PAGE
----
Mount Eerie

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Mount Eerie
Phil Elverum performing as Mount Eerie in March 2012
Phil Elverum performing as Mount Eerie in March 2012
Background information
OriginAnacortes, Washington, U.S.
  • Vocals
  • guitars
  • bass
  • piano
  • synth
  • keyboards
  • drums
Years active2003–present
LabelsP.W. Elverum & Sun, Ltd.
MembersPhil Elverum

Mount Eerie is the musical project of American songwriter and producer Phil Elverum. Elverum (also of The Microphones) is the principal member of the band, but has collaborated with many other musicians on his records and in live performances. Most of Mount Eerie's releases have been issued on Elverum's label P.W. Elverum & Sun, Ltd., and feature highly detailed packaging with his own artwork.


2003–2005: Career beginnings[edit]

Elverum at UCLA in May 2004 (shortly after switching from The Microphones to Mount Eerie)

Following the release of the Microphones' Mount Eerie album, Elverum announced that he would no longer use the Microphones moniker, opting instead to record under the name Mount Eerie, after the area in Anacortes, Washington called Mount Erie. In an interview with CITR-FM's Discorder in September 2003, Elverum gave his reasons for this change: "Mount Eerie is a new project. The Microphones was completed, or at least at a good stopping point. I did it because I am ready for new things. I am new."[1] Around this time, Elverum also changed the spelling of his own surname (previously, Elvrum).[2]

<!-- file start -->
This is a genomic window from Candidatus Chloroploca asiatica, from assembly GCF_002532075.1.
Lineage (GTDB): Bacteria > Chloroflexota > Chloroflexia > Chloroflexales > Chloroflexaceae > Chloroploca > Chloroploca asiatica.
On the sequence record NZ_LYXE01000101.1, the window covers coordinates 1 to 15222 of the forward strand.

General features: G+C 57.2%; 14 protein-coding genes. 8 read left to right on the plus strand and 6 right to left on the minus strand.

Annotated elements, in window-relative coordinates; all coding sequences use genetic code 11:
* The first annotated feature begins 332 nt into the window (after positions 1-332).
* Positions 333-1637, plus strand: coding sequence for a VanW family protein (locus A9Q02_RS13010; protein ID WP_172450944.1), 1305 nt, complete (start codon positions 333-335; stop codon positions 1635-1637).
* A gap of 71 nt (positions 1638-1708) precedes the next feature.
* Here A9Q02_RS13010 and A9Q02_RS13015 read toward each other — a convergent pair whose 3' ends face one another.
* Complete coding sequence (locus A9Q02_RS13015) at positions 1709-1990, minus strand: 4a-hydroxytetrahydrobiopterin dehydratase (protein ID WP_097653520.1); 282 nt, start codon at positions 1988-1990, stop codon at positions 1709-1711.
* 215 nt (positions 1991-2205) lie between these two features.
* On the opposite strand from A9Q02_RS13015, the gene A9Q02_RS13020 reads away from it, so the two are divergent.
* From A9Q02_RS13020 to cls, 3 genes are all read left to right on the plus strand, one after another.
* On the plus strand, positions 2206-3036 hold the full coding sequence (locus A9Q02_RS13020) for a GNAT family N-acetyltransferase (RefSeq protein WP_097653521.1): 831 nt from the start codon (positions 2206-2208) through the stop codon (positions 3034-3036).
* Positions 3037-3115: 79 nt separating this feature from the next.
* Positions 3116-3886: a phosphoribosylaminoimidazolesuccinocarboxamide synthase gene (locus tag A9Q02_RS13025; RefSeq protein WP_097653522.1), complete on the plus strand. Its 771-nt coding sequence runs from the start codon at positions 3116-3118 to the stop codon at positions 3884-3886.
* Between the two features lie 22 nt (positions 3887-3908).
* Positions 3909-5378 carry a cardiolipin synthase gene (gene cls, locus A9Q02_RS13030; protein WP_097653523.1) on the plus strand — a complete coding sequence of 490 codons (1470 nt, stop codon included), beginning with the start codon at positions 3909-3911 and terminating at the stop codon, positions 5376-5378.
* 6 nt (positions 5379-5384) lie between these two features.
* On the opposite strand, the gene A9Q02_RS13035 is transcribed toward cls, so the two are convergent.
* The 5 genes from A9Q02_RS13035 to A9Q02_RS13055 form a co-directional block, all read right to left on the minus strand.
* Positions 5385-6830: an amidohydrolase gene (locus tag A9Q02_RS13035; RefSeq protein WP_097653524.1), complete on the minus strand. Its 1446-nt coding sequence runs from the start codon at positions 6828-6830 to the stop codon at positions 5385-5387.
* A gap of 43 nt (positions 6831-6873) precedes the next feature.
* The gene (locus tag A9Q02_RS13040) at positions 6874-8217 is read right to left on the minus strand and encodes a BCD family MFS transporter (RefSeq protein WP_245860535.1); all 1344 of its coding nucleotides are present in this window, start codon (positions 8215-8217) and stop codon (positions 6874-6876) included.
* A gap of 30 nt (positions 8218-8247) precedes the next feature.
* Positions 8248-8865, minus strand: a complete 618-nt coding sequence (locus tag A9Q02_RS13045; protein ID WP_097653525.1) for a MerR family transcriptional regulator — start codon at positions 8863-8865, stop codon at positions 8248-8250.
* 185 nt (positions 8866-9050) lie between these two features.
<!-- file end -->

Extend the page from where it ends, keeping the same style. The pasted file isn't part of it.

The first Mount Eerie releases included a limited edition CD of new recordings (Seven New Songs), a 12" EP recorded live to acetate with local musicians during an Australian tour (Mount Eerie Dances with Wolves), and a live triple album released by Burnt Toast Vinyl in late 2004 (Live in Copenhagen).[3]

Elverum returned to his hometown of Anacortes after spending several years living in Olympia, Washington whilst recording for K Records, and established his own label and imprint, P.W. Elverum & Sun, Ltd. The first official Mount Eerie studio album in Phil's eyes was No Flashlight, released in August 2005. The original pressing featured an extremely large fold-out sleeve with extensive footnotes and explanations. Following pressings of the album feature more simple packaging with the original liner notes and poster absent.

2006–2015: Touring and further releases[edit]

Elverum performing in 2008
Elverum live in 2010

Elverum has continued to tour and record prolifically in recent years, to considerable critical acclaim.[4] Noteworthy releases have included Mount Eerie pts. 6 & 7 (a hardcover coffee-table book of Elverum's photography, packaged with a 10" record), Lost Wisdom (recorded with Julie Doiron and Frederick Squire), and Wind's Poem (a black metal-influenced album, recorded with Nicholas Krgovich). In 2012, Elverum released two albums, Clear Moon and Ocean Roar. He was also chosen to perform at Jeff Mangum's All Tomorrow's Parties festival in Minehead, England.[5] An admirer of Neutral Milk Hotel, he stated it was an "honor to be chosen."[6] In 2013, Elverum was a part of the Primavera Sound line-up.[7] A new Mount Eerie album entitled Sauna was released on February 2, 2015.[8]

2017–Present: A Crow Looked at Me, Now Only and Lost Wisdom Pt. 2[edit]